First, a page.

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The intractable Sino-Indian border dispute: A theoretical and historical account

Westcott, Stephen (2017) The intractable Sino-Indian border dispute: A theoretical and historical account. PhD thesis, Murdoch University.

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Abstract

The Sino-Indian border dispute remains one of the most significant points of tension between Asia’s two rising powers, generating numerous military standoffs and diplomatic incidents since the founding of the two countries. Yet, despite the importance of the Sino-Indian border dispute in the geopolitics of both states, there have been no theoretical examination to date as to why the Sino-Indian border dispute has become and remain intractable. The lack of a proper theory regarding the intractableness of the Sino-Indian border dispute is symptomatic of a wider dearth of serious theoretical studies investigating why and how interstate border disputes become and remain intractable. This dissertation, therefore, attempts to answer a research question that has not been properly addressed in the scholarly literature on interstate border disputes: “why has the Sino-Indian border dispute become and remained intractable and thereby difficult to resolve?”

Utilising neoclassical realism as a guide, I propose and test one core hypothesis: China and India have maintained their irreconcilable positions towards the border dispute because any attempt at resolution, whether by making painful and unpopular concessions or by attempts to annex the territory by force, is against the interest of three sets of actors in both states. These three actors correspond with Kenneth Waltz’s three levels-of-analysis; that is the individual state leaders, the state’s governing institutions and the State as an actor operating in the international system. When these actors approach an interstate border dispute, there are three general policy strategies available: to escalate, to compromise or to maintain the status quo. For different reasons, actors from both China and India typically consider escalatory and compromise strategies too risky and reject them as options. Thus, maintaining the status quo becomes the default policy for both sides. Consequently, despite several rounds of border negotiations and numerous confrontations, the Sino-Indian border dispute remains intractable, a state of affairs that is likely to continue for the foreseeable future.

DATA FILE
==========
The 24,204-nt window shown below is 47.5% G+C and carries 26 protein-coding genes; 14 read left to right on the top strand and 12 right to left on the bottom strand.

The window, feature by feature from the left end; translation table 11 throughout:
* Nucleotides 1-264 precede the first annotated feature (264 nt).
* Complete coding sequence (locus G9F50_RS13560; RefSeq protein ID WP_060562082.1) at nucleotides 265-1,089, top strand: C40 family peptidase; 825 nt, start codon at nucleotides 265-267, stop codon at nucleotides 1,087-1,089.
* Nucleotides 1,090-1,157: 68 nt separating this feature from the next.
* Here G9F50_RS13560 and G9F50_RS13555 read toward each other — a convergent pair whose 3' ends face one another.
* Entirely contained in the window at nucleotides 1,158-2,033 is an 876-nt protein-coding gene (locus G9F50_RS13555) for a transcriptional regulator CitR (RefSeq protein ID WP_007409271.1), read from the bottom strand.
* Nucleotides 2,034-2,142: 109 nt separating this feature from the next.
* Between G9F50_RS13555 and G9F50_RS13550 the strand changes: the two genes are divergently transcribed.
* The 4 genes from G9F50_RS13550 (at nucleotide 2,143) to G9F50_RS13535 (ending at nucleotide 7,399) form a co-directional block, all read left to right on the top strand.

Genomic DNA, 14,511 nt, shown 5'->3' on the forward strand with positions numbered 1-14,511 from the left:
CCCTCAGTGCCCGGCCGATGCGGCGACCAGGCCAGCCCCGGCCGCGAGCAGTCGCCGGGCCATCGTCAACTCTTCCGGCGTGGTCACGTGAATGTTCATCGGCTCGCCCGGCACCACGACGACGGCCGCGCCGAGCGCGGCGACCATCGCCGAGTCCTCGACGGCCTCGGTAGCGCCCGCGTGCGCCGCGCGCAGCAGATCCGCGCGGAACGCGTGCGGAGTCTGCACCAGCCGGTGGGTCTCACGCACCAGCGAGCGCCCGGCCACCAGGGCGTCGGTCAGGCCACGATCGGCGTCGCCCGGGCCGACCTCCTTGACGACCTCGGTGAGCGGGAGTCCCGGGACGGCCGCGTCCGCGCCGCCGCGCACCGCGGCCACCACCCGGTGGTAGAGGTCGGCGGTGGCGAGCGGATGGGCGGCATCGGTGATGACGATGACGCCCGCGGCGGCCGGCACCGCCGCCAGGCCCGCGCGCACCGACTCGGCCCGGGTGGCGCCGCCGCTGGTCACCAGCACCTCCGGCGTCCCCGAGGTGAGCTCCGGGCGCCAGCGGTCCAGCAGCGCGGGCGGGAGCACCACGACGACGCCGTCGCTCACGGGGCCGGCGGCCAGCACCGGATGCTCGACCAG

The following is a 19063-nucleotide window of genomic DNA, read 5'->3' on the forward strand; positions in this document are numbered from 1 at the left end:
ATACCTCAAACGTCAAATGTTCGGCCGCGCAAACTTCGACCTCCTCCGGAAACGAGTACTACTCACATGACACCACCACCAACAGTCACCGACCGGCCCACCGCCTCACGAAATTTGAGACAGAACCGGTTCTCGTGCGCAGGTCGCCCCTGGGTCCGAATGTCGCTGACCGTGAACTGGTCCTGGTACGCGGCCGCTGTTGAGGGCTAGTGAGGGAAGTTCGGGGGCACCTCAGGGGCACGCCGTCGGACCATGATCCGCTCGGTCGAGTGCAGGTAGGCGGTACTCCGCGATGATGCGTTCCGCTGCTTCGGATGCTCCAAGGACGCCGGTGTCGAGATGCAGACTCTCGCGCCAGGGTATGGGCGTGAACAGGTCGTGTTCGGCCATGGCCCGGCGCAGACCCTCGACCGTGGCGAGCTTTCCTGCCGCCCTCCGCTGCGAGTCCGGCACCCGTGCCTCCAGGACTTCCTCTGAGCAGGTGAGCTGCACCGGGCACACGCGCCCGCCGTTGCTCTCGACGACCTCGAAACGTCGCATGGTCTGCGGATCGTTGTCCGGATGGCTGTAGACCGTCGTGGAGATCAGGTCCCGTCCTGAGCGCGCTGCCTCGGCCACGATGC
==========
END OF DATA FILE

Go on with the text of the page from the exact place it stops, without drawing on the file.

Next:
Item Type: Thesis (PhD)
Murdoch Affiliation: School Of Business and Governance
Supervisor(s): Ganguly, Rajat and Makinda, Samuel
URI: http://researchrepository.murdoch.edu.au/id/eprint/41262
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